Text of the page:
Eleva is a company with a somewhat peculiar history, right from the name it has given itself.

Why “Eleva?” Because right from the start it was intended to give an idea of this reality: Eleva is a winery that is located in a “high” position, in the hills, at almost 300 m/slm.
Moreover, “elevate” is a term that in oenology means to refine, particularly in wood; a practice that is generally applied to the most valuable wines, which precisely are for the company the Amarone della Valpolicella and the Valpolicella Ripasso.

“Fralibri” Valpolicella Classico DOC: There is an allusion to the personal history of Raffaella Veroli and Davide Gaeta in the name chosen for the everyday fine wine. Neither of them in fact comes from winemaking families; their approach to the world of wine is scientific, rather than empirical or by family tradition. Theirs therefore is a wine born “between the books”: from the study and effort to understand agronomic and oenological phenomena in order to learn how to manage them.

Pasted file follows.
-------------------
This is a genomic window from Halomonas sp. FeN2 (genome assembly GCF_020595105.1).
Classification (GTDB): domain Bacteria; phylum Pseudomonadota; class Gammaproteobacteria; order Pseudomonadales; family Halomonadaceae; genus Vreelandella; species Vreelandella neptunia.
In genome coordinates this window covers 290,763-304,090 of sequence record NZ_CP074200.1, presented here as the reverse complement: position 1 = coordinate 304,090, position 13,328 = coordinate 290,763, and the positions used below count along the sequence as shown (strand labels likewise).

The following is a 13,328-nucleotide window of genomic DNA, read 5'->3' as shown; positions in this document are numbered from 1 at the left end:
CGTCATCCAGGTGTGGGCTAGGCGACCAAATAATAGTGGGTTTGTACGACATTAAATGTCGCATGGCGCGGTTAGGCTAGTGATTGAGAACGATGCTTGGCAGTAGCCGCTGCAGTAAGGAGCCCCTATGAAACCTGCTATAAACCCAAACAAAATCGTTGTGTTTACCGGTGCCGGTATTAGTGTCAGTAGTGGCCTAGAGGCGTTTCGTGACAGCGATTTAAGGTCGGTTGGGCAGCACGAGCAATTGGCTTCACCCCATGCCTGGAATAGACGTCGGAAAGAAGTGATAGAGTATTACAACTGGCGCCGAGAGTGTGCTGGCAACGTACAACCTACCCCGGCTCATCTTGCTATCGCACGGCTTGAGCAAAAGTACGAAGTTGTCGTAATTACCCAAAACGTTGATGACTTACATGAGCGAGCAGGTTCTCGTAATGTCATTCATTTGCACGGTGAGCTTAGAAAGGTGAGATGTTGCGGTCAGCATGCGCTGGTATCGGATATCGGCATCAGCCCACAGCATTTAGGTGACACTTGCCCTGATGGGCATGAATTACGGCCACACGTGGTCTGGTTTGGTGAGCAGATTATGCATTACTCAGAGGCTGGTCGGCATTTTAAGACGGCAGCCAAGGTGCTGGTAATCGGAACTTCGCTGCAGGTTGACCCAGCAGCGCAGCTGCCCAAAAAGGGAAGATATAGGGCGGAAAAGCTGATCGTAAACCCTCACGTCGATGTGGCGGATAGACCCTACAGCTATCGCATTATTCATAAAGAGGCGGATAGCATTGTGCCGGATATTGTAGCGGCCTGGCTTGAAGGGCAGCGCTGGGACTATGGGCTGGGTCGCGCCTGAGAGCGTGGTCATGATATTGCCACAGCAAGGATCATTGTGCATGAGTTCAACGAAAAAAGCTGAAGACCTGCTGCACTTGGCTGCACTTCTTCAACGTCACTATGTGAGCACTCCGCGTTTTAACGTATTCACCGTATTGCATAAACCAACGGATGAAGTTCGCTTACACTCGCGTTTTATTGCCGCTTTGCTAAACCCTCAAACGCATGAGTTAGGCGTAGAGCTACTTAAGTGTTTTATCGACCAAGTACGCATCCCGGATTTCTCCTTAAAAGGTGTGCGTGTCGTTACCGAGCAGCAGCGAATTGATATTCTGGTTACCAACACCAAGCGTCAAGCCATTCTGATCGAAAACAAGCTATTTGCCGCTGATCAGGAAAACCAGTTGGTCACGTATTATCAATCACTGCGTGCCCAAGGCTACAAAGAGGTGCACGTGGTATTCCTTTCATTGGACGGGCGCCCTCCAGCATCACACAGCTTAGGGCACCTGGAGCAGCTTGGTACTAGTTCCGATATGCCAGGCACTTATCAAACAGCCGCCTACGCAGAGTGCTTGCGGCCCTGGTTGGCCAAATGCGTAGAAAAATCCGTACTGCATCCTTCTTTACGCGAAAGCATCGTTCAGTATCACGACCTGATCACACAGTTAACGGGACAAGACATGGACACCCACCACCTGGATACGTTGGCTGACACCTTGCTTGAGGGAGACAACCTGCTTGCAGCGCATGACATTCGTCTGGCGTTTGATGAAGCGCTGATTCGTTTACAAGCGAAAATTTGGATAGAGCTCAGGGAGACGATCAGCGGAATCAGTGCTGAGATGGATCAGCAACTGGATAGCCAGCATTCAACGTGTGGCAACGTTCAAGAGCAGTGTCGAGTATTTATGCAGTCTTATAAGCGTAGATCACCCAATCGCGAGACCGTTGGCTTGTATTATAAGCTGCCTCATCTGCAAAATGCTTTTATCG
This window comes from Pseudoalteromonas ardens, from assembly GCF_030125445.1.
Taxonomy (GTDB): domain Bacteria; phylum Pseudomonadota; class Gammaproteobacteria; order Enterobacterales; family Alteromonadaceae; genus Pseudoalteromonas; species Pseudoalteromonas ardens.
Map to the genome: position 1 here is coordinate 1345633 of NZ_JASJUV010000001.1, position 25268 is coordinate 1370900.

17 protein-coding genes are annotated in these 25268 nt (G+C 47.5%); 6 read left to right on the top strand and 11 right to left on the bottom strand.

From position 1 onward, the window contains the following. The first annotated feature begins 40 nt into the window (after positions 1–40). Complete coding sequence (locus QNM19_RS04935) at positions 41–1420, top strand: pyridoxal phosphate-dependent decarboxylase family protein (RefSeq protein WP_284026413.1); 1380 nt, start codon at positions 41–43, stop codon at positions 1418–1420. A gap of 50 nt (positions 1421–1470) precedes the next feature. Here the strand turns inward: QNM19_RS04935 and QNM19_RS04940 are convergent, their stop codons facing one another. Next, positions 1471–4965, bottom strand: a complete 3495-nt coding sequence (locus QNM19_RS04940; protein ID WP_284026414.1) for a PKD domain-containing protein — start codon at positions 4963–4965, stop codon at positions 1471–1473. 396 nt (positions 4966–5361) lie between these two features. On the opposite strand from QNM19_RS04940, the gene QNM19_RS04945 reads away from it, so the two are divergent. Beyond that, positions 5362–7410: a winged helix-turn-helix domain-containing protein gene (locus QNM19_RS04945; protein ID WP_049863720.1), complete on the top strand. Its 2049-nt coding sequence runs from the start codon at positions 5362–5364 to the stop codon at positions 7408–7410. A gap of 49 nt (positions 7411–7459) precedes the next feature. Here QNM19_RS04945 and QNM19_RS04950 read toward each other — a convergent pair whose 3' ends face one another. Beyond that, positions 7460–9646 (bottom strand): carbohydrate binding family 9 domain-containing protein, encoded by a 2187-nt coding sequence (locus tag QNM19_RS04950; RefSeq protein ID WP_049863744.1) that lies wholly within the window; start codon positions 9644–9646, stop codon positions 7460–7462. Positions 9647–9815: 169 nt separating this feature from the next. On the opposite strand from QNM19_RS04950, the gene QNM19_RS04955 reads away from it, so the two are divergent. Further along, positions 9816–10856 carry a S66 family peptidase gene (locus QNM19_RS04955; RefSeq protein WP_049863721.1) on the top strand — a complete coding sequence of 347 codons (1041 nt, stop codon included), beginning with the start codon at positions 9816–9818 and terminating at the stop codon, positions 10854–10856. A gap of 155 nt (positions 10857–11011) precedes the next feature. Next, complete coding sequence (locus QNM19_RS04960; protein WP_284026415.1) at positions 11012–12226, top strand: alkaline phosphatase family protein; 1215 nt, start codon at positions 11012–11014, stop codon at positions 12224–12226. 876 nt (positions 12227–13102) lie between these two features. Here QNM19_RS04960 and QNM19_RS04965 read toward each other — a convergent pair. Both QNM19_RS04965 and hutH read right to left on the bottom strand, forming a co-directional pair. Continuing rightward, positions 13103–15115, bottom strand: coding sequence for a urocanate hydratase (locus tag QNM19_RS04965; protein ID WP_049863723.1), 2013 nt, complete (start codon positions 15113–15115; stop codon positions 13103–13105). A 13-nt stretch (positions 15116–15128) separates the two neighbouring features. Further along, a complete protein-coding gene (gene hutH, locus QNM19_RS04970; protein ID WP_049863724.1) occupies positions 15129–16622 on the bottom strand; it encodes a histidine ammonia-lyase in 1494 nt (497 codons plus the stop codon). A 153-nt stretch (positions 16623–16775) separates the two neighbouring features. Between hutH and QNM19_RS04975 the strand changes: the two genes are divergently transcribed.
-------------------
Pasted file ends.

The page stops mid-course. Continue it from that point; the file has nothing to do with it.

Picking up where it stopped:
“Piovesole” Amarone della Valpolicella Classico DOC: “It feels like being

far away, in a different country, and the hill is no longer a hill, even the

sky is clearer, like when it’s sunny and rainy together, but the

countryside they work it and fan the grapes like we do.” The name of Amarone della Valpolicella comes from this passage from Cesare Pavese’s short story “The Sea.” It is a name meant to allude both to the estate’s condition of special suitability and to the fact that any grape – and the one destined for drying wines is no exception – needs sun and rain to ripen.

“Tenzone” Valpolicella Ripasso DOC: The management of the Eleva estate is not exempt from confrontation and discussion. The decision whether or not to produce Valpolicella Ripasso, for example, has been debated at length, in an intellectual “duel” between two ways of understanding wine, until the final decision was made to put this type of product alongside Amarone.

“Tome XIV” Recioto della Valpolicella Classico DOC: The estate’s vineyards are characterized by a series of terraces, 14 to be precise. And the grapes from which Recioto is made come from the very last terrace. So also this “volume” (tome) goes to fit together with the other labels, in an

ideal library of wines published by Eleva.